We started by asserting that despite its speed, its nervousness, its democracy, its mechanical and material turn, its self-consciousness, our generation was one of thought, of sadness, of suffering, and of sympathy. The magnetism of its thought is witnessed by the very haste of Demos to assume its semblance while it evades its reality. "Thought is free"—perhaps too free nowadays, when license is at times frantically mistaken for liberty. But there are many more now that wish to think than of yore. A thoughtful author has an audience, even if he has to educate them first. Our only complaint as to Fiction is that its thought is too often pedantic, too reminiscent of prigs and of dons, too obtrusive. Jane Austen, Thackeray, even Trollope were all, in their varieties, thinkers; but they shrank from being bores, and their thought was bathed in humor. One effect, however, of the thoughtfuiness on Fiction must be recorded. It has banished the type of story which depends merely upon plot. Of the many that used to thrill us, Wilkie Collins and Miss Braddon alone maintain their popularity, because they combine other qualities with that of propounding and unravelling a mystery. In this domain Dr. Conan Doyle cannot compete with them, and he is too wise, in these latter days, to try his hand on a long and sustained "Sensational Novel." The sadness of our time is more peculiar to it. It is perhaps akin to its nervedegeneration. All humanity is the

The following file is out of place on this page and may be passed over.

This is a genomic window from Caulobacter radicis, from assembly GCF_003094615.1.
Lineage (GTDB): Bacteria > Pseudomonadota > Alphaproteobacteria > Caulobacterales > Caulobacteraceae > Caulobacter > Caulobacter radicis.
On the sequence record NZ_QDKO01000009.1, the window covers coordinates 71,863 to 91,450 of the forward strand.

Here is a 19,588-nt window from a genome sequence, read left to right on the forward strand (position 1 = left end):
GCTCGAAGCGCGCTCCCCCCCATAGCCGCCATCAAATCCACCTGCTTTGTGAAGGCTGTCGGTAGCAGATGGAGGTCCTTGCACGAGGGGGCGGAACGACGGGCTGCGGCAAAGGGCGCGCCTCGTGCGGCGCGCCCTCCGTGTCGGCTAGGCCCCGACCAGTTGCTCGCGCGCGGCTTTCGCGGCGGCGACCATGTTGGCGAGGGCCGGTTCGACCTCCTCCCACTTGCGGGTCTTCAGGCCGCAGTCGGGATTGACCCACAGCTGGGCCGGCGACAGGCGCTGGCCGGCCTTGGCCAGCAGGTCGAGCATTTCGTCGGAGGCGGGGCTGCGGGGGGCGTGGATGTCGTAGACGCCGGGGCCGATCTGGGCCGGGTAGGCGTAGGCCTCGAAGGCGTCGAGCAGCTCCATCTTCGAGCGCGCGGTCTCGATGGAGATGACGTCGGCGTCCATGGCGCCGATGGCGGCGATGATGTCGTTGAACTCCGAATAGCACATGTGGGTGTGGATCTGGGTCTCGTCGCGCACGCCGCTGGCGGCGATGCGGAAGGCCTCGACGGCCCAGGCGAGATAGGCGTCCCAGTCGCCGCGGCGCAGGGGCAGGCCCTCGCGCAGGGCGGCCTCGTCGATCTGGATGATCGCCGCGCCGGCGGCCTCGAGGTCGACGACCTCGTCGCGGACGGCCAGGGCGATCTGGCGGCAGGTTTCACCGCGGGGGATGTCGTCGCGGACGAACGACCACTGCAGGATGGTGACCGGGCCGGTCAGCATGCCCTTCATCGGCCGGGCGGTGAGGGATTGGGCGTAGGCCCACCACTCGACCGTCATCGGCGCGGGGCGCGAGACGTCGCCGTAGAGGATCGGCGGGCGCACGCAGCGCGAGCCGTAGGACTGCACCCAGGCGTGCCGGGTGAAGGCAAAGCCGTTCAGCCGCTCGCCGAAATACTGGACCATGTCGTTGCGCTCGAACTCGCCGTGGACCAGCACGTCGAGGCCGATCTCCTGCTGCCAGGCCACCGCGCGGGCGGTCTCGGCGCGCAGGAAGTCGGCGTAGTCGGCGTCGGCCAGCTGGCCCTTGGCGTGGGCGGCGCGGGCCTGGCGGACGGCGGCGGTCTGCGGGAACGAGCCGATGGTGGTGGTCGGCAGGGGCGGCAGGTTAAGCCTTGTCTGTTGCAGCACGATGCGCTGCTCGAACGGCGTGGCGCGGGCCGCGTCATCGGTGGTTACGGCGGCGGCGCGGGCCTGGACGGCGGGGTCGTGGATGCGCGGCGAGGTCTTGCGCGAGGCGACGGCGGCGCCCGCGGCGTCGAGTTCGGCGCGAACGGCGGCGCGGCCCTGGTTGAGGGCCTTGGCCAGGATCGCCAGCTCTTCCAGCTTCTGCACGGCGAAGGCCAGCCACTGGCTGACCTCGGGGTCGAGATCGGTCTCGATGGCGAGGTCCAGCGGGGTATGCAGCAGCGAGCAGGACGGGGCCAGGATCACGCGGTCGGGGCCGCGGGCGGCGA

spectator of a tragedy, wherein, after a while, it feels it too must act its part. The rough-and-tumble robustness of the eighteenth century has departed. The sal-volatile of the nineteenth has evaporated. Were ever spirits like those of Dickens? He romps in his rollicking exuberance. Thackeray wrote in a minor key, but he owns that schoolboy knack of fun which distinguishes Leech's drawings; Trollope owned it too—Trollope, who in so many qualities resembled his friend Millais: and, at an earlier date, the great Sir Walter owned it also, and not least when grappling with fate and worn by disaster and disease. Jane Austen, with her exquisite miniatures of tranquil selfcontentment, scarcely seems to have had any eye for suffering. It is only in her last novel—Persuasion—that she addresses herself to it at all. Of all our earlier novelists, the Bronte's alone seem to have exercised the modern faculty for sympathy and for suffering, and their morbid organizations render them exceptional to their time.